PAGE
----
One indication of whether anyone is taking undue interest in a system is to keep an eye on failed login attempts. Of course, depending on what services you’re running, and how much time you can devote to the task, this is easier said than done.
The problem is not only what files to watch, but how often you can watch them. Certain log analysis programs can give you a report of the previous day, such as logwatch, but by this time it could be too late. Reactive reports don’t help stop attempts, they just alert you of historical data.
One program that can help is Fail2ban, which monitors log files every second. If there are too many authentication failures, it can alert you via email so you have instant notification of what is going on, as it happens. But that isn’t all that Fail2ban can do — it can also modify firewall rules to block any subsequent access to the system from the attacking IP address. This makes Fail2ban a very interesting utility as, while it makes a good reporting system, it makes a much better proactive protection system. Fail2ban accomplishes this by adding iptables rules, shorewall rules, or tcp_wrappers rules, and these can differ per service.
Unlike some tools, Fail2ban works for more than just SSH: it can monitor logs for failed login attempts in Apache, Postfix, vsftpd, and more. In fact, Fail2ban allows you to write custom regular expressions so you can create filters for any other service you may be writing. Filters have been written to block attackers of WordPress blogs and other web applications as well.
Most Linux distributions provide Fail2ban, so it is usually an apt-get or yum command away. Once it is installed, the various configuration files are typically located in /etc/fail2ban/.
The primary configuration file is the jail.conf file. This is where you define the configurations for different services. There are different contexts here; the “[DEFAULT]” context applies to all services:
ignoreip = 127.0.0.1
bantime = 600
findtime = 600
maxretry = 3
backend = auto
The ignoreip entry tells Fail2ban which IP addresses to ignore for failed login attempts. The default is for the localhost, and other IPs can be added here, each one separated by a space. The maxretry entry tells Fail2ban how many failures must be made by a host before it gets banned, and the bantime entry tells Fail2ban for how long to ban the host, in seconds (so 600 would be ten minutes).
After this, you can define per-service jails. The following is the SSH entry, which manipulates iptables rules to ban a host:
enabled = true
filter = sshd
action = iptables[name=SSH, port=ssh, protocol=tcp]
sendmail-whois[name=SSH, dest=root, firstname.lastname@example.org]
logpath = /var/log/secure
maxretry = 5
Here, this jail specification tells Fail2ban to use the sshd filter (more on that below). The iptables action is used, specifying the name (”SSH”), the port to deny access to (”ssh”, or port 22), and what protocol to block on (”TCP”). It also specifies a second action, which tells Fail2ban to send an email to root noting that the IP has been blocked. Finally, this tells Fail2ban to watch the /var/log/secure file for authentication failures, and overrides the default of three failed attempts with five.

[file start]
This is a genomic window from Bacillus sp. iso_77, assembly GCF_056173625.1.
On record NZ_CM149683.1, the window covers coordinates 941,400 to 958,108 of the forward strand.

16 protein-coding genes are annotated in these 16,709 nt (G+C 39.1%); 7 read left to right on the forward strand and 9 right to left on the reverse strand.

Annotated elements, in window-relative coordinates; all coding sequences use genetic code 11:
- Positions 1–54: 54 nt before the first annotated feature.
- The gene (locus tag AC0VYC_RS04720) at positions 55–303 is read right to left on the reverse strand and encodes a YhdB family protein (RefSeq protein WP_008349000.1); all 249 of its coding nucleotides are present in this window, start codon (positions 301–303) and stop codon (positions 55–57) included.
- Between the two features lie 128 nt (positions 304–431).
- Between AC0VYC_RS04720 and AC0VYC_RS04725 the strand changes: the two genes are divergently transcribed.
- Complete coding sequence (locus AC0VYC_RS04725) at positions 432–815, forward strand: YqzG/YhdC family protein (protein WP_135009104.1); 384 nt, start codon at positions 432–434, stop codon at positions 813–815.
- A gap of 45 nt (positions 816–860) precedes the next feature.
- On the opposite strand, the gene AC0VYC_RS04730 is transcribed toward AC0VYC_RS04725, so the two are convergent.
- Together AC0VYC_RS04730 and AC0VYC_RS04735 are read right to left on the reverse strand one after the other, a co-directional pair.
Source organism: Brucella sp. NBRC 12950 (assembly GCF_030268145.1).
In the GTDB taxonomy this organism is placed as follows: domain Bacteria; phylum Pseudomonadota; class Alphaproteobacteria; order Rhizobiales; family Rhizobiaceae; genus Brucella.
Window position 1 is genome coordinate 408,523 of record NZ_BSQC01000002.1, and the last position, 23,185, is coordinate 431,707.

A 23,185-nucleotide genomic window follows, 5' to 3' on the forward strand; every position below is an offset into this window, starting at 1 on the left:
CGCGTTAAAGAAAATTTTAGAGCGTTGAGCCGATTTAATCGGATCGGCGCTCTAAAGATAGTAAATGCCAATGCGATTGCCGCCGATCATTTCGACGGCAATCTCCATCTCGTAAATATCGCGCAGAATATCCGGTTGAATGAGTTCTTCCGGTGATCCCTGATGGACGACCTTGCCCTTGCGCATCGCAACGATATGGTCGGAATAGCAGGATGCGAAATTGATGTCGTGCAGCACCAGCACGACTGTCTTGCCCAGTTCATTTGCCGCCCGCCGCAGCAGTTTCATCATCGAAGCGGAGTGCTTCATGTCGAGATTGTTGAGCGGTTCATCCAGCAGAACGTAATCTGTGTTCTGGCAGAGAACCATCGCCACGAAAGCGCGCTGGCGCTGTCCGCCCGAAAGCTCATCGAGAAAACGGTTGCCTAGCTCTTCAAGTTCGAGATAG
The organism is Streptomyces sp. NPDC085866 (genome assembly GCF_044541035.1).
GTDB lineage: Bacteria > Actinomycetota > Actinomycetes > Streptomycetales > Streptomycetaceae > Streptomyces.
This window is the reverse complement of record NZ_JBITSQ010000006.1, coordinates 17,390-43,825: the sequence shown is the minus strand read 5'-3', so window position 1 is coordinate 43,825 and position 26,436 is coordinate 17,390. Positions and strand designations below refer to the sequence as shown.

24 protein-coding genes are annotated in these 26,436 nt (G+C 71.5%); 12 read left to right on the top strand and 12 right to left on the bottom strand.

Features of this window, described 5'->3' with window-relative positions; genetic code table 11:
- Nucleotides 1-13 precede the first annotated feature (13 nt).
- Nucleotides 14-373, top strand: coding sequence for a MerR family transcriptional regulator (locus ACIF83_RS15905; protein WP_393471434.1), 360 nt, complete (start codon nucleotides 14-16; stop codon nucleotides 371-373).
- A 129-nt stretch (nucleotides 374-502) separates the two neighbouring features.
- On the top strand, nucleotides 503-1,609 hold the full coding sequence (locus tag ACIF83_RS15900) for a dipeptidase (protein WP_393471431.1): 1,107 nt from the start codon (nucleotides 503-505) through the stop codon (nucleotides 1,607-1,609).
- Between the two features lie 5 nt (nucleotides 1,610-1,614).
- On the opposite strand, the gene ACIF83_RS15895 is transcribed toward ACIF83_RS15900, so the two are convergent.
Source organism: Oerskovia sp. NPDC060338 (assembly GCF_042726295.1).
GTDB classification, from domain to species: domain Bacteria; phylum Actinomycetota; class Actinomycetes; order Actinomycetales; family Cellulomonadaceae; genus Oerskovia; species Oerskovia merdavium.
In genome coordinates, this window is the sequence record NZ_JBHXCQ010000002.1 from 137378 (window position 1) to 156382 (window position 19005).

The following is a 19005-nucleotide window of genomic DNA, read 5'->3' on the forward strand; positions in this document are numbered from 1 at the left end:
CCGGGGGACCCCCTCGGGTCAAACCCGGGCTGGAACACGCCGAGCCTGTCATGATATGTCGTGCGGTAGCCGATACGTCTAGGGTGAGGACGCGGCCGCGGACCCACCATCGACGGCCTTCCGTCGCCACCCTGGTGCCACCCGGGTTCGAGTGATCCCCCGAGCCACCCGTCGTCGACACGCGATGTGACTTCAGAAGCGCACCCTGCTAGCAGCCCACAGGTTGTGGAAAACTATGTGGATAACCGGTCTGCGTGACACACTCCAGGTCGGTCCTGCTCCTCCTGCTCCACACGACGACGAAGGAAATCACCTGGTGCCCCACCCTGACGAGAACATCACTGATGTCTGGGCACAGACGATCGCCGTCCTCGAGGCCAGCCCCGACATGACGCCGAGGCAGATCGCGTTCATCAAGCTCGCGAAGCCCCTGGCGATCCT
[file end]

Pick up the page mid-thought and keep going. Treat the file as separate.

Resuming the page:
The filter is specified in /etc/fail2ban/filter.d/sshd.conf (which is what the “filter” keyword is pointing to). This file contains the regular expressions used to determine if a login has failed. Typically, you will not need to change anything here, but if you wish to add other regular expressions to this filter, you can do so by creating a file named /etc/fail2ban/filter.d/sshd.local and including them there.
Every .conf file that Fail2ban has can have a .local counterpart; the .local counterpart will override anything specified in the .conf file. This is to allow you to customize the configuration files and not worry about your changes being replaced when new versions of Fail2ban are installed. This guarantees that any custom configuration you specify will persist across upgrades.
Finally, the actions noted in the jail configurations are handled by configuration files in /etc/fail2ban/action.d/, so in our example above, the two action files being referenced would be /etc/fail2ban/action.d/iptables.conf and /etc/fail2ban/action.d/sendmail-whois.conf. This is where you can tweak the emails that get sent (by creating a sendmail-whois.local file, perhaps) and examine what iptables commands are being called. Here you can also see different action types; for instance the ipfw action would be used for operating systems such as OS X and FreeBSD, or the shorewall action if you use Shorewall to manage your firewall. Here is also where you would create any other custom actions, such as perhaps logging to an additional text file or database.
Fail2ban is a highly versatile tool to help prevent brute-force attacks as they occur. Rather than alerting an administrator after the damage may already be done, Fail2ban can alert immediately and take proactive steps in denying access to the host by the attacking IP address. It is quite straightforward to configure and very easy to install. If you are looking for a solution to help protect your systems and servers from unwanted attacks, Fail2ban is definitely worth looking into.
Get the PDF version of this tip here.